Ah, but who trains the lion? How does the inner man get that ferocious creature under his control? I think the answer must be the entire educational regime that molds the whole man, the eventual philosopher-king, from the cradle all the way to his reluctant ascension to power. In a sense, putting the lion at the service of the inner man is done for him by the city-state’s total control and supervision of his development. Perhaps that explains the “business-like” ease of the philosopher-king’s training compared to the difficulties that most of us randomly educated humans have to suffer in trying to achieve inner harmony. Plato’s entire utopian scheme is an attempt to persuade us of that.

    • efmooney says:

      Well, I’ll have to get some alternative translations to check this passage. I think a lot can be made of it! A quick look at my secondary stuff tended to skip the rich imagery of lion, multi-headed beast, man, and the question where the resources for taming come from. How does ‘the guy inside’ learn lion-taming and passion/mood-cooperation?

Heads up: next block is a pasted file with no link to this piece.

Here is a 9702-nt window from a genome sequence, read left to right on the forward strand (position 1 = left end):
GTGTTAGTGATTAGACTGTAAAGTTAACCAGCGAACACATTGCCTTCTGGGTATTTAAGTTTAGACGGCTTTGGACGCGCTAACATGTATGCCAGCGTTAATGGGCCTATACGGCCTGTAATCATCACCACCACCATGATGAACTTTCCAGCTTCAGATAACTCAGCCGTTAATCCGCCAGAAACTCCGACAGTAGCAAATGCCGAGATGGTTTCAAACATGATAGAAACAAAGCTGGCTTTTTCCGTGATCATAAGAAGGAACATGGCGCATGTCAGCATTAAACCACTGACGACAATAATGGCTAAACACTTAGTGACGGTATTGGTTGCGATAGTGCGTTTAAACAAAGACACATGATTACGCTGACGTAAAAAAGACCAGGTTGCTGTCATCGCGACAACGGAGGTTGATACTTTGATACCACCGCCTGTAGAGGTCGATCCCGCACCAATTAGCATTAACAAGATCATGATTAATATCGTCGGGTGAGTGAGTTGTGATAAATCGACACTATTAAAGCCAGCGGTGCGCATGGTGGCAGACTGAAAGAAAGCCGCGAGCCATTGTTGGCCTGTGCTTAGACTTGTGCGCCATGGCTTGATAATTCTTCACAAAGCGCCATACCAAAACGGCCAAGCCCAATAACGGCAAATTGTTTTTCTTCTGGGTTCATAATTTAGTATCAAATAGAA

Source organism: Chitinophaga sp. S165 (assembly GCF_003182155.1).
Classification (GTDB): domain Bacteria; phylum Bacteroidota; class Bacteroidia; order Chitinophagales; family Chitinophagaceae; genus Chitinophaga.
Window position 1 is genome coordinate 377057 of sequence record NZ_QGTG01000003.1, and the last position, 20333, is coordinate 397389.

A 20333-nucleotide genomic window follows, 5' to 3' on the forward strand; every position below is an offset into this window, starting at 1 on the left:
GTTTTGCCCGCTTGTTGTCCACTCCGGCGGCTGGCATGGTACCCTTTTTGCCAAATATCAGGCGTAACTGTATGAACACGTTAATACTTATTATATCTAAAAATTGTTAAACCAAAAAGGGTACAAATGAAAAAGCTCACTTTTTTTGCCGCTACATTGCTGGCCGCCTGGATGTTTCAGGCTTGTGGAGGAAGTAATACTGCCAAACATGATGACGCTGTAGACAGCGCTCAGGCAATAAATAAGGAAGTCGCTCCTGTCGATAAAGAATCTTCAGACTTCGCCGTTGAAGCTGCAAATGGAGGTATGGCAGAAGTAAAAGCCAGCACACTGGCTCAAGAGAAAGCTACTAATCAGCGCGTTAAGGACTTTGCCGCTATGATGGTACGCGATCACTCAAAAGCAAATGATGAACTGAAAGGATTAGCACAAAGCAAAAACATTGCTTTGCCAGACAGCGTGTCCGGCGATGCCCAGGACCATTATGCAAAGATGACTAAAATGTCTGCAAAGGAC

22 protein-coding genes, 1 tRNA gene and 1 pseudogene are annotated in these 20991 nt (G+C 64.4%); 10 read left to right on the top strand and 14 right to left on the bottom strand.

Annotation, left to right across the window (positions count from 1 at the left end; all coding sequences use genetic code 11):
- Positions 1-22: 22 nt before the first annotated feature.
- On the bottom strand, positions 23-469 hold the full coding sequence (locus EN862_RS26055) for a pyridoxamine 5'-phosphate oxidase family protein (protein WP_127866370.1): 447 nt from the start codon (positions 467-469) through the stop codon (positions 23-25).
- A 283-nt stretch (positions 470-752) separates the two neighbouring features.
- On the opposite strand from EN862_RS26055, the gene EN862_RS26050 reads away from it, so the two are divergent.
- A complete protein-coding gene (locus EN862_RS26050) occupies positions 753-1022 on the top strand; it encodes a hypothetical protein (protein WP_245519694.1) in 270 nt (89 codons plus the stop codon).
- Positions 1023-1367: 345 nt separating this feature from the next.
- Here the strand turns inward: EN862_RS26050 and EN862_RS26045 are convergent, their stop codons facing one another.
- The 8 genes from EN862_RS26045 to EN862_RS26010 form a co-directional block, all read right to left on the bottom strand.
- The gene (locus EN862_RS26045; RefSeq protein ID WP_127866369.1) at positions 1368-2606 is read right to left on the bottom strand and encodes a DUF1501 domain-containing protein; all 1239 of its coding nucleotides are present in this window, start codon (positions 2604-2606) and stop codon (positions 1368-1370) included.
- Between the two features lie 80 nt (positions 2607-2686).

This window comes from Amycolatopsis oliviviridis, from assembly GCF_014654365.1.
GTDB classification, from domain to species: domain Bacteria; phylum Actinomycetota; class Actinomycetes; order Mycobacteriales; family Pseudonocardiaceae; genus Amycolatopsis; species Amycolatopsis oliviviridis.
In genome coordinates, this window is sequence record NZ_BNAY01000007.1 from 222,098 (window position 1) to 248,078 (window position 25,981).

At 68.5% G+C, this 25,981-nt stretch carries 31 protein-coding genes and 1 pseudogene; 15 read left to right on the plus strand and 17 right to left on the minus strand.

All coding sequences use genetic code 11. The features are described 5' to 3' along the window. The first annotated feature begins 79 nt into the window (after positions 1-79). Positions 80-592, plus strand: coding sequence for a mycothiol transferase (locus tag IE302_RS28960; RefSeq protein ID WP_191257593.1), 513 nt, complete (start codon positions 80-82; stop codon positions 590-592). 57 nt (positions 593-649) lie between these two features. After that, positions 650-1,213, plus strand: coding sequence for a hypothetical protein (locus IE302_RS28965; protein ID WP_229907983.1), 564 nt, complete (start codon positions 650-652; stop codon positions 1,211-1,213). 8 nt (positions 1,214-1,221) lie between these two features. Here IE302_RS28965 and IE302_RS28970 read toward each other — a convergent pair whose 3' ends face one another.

• Steve says:

        Let me know, Ed, what you find out about the translations. As to your last question, I’d have to go back and read up on The Republic’s educational program to see how it specifically shapes the spirited part of the soul to make it a dependable ally of the rational part. But however the man inside learns lion-taming, my suggestion was simply that the city-state’s total control of the philosopher-king’s education, including his entire external environment, gives his internal man a huge assist “from behind.” Most of us, thrown into a less than utopian world, are imperfectly educated and have to contend all our lives with a welter of damaging influences that greatly impede our progress. Consequently our inner man is something of a loner and our lion remains an inconstant friend. This point was intended as a possible explanation of the tension you discerned between Plato’s general psychology of the soul, as expressed in his inner man-lion-monster image, and the specific business-like education of the philosopher-king’s soul. That’s what I meant by saying that his lion, in sense, is tamed for him. On graduation day, so to speak, the prospective philosopher-king’s inner man is “bigger” than our inner man and his lion is a far greater friend – all in theory, of course. Again, just a hunch!

    • Is this any help?